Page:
Three Critical Skills Today’s Leaders Need

Which of the following factors can render your business model obsolete almost overnight?
a) Geopolitical issues
b) Macroeconomic volatility
c) Disruptive technologies
d) Government intervention
e) All of the above
If you answered “e,” you’re on to something. But there’s one skill that, if a business leader can master it, can help hedge against all of these: building trust.
Plainly put, people find it very difficult to trust business leaders. Recent surveys show that CEOs still rank near the bottom of the list of trustworthy job titles.
We can – and must – do better. As leaders, we all need to work harder at building trust and confidence in business.
So what are the skills that successful leaders need to rebuild trust? These three capabilities are critical.

1. We have to put forward a clear, long-term vision for our business.

To gain our stakeholders’ confidence, we need to clearly explain our company’s purpose and how it delivers value to the groups we serve. Make sure you spend time talking to your employees, investors, regulators and other constituents not only about what you do but also why you do it. For example, at EY we’re focused on building a better working world by improving trust and confidence in the companies, markets and economies we serve. Without trust and confidence, we don’t have growth. So what is the primary purpose of your organization?

2. We must communicate better.

Leaders need to build more open, trusting relationships with shareholders, employees, regulators, governments and the public. How do we accomplish this? By being better listeners. We should be able to listen at least as well as we speak.
Earlier in my career, I spent time as a government regulator. This was a great experience because it taught me how to listen to different viewpoints and sift through varied information. It also taught me that title is not authority; you have to persuade people to follow you. In business this means, we need to answer questions about all aspects of our vision and the value our company generates.
Employees at all levels want to hear what they can do to make their organization’s vision a reality. This is critical because engaged employees have a direct impact on the bottom line. The publicly traded companies among the Great Place to Work Institute’s “100 Best Companies to work for” have outperformed major stock market indices consistently over the past 15 years.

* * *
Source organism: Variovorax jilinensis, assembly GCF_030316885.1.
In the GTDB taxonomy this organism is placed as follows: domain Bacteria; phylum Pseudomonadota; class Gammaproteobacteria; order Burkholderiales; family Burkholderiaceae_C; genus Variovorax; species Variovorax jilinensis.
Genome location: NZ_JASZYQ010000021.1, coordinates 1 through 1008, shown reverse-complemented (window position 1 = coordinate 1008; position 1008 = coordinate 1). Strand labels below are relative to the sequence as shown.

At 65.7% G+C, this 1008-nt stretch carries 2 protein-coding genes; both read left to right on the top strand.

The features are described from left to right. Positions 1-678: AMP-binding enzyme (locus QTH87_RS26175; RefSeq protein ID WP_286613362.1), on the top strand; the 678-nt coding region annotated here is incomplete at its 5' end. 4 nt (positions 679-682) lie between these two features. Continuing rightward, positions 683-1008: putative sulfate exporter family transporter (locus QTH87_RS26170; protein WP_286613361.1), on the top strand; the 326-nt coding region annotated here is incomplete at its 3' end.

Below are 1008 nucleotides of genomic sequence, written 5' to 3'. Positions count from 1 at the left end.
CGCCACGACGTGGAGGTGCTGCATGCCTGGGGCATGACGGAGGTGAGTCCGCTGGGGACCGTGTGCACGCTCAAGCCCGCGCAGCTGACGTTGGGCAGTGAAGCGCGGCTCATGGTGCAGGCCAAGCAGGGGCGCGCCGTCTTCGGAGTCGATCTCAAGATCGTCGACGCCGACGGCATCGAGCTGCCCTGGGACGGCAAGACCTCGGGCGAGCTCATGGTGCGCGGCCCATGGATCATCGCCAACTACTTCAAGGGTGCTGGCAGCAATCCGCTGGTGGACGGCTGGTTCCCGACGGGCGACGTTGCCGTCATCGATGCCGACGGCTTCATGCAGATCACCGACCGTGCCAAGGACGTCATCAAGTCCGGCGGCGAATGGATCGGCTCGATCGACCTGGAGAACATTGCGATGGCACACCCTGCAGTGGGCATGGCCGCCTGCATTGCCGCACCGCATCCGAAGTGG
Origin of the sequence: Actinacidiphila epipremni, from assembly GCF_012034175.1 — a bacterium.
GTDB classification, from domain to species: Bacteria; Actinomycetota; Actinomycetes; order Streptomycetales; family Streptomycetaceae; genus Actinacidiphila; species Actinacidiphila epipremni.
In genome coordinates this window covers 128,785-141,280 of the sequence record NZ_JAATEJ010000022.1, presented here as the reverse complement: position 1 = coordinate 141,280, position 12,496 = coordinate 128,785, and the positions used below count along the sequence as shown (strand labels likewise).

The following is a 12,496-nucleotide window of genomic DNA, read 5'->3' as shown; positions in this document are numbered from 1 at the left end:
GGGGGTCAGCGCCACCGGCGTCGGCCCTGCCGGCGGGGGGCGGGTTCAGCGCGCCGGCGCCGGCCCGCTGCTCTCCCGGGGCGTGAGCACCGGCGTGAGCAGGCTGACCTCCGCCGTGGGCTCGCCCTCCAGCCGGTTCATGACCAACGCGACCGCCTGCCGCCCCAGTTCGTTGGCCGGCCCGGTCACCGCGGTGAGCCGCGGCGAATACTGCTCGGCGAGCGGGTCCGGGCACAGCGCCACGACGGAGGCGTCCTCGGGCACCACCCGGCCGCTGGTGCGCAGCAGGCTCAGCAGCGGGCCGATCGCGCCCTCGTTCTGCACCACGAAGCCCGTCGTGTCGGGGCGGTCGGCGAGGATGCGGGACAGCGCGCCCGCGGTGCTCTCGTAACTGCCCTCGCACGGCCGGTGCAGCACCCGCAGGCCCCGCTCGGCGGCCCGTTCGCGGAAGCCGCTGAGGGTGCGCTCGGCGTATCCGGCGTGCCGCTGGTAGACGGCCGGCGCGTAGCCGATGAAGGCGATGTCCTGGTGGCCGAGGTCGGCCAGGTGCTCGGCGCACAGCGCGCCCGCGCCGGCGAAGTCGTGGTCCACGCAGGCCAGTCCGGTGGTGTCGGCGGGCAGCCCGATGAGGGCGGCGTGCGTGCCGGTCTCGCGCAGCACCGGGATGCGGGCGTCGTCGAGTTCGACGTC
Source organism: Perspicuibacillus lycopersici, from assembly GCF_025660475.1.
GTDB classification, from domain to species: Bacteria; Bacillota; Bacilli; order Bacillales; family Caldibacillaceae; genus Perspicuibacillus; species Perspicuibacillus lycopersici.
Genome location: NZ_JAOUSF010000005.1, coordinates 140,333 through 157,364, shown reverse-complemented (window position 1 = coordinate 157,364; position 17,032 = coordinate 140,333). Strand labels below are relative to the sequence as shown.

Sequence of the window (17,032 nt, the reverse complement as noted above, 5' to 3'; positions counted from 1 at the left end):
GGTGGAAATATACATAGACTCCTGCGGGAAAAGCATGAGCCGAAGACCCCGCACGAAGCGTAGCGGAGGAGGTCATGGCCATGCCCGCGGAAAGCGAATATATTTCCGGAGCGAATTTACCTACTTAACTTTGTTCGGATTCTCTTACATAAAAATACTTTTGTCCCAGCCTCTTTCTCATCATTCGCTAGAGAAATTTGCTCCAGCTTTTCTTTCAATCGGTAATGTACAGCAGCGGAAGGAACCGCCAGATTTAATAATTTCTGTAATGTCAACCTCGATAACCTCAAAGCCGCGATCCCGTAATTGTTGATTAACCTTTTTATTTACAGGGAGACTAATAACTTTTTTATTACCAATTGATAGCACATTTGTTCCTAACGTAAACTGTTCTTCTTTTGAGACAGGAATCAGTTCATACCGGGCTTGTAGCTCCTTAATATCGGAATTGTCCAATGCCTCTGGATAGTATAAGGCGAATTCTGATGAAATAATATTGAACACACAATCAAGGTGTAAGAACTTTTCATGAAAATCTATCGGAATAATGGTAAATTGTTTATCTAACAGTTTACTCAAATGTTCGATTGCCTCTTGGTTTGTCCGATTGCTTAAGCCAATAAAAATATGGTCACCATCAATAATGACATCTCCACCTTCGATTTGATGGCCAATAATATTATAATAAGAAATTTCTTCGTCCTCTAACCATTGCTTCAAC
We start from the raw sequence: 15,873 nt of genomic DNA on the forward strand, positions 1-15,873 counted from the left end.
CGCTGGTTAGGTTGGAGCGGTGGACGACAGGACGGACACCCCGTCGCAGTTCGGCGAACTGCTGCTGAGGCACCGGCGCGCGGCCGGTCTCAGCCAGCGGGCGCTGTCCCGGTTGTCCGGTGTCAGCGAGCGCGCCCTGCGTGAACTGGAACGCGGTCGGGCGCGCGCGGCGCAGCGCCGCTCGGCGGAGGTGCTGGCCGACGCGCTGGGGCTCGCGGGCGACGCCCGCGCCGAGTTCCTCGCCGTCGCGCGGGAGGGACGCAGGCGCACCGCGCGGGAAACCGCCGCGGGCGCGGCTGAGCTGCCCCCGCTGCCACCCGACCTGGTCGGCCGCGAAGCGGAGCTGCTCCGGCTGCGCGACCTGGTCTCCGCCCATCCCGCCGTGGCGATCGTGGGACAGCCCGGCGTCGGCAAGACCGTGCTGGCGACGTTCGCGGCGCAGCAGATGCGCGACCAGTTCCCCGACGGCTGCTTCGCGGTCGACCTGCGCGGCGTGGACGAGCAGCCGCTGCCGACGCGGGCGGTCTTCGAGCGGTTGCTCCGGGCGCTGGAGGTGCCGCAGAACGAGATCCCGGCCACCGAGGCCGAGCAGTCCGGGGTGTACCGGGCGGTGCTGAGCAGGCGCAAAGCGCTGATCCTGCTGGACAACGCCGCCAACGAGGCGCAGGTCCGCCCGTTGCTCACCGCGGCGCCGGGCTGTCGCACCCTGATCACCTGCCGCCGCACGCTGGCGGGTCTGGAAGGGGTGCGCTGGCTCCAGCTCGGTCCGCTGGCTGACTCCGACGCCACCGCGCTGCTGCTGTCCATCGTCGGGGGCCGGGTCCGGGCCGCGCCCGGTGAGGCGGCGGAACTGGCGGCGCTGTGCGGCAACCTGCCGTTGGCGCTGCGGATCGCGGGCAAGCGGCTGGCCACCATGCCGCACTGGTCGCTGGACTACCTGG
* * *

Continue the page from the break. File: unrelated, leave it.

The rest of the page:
Rising government involvement in business and an uncertain policy environment require leaders to really listen to the concerns of lawmakers – and their voters. For global companies, this means engaging in conversations not only in Washington and Brussels, but also in Beijing, Moscow and New Delhi.

3. We have to build our bench strength.

As leaders, we need to become better at building high-performing teams around us. In today’s complex, interconnected world, no one person can listen to every stakeholder and offer all the answers. We should surround ourselves with nimble teams of people who have different views, various specializations and diverse backgrounds – people who resemble our client base. We need to remember that no one of us is smarter than all of us. While the leader is ultimately accountable, it truly does take an agile team to drive growth in today’s organization.
For many leaders, improving these three skills isn’t easy – but, then again, nothing worthwhile is easy to master. By basing our leadership on these three building blocks – a clear vision, better communication and inclusive teamwork – we can restore trust in us. This will lead to improved business performance and, ultimately, a better working world.
Photo: Vinoth Chandar/Flickr
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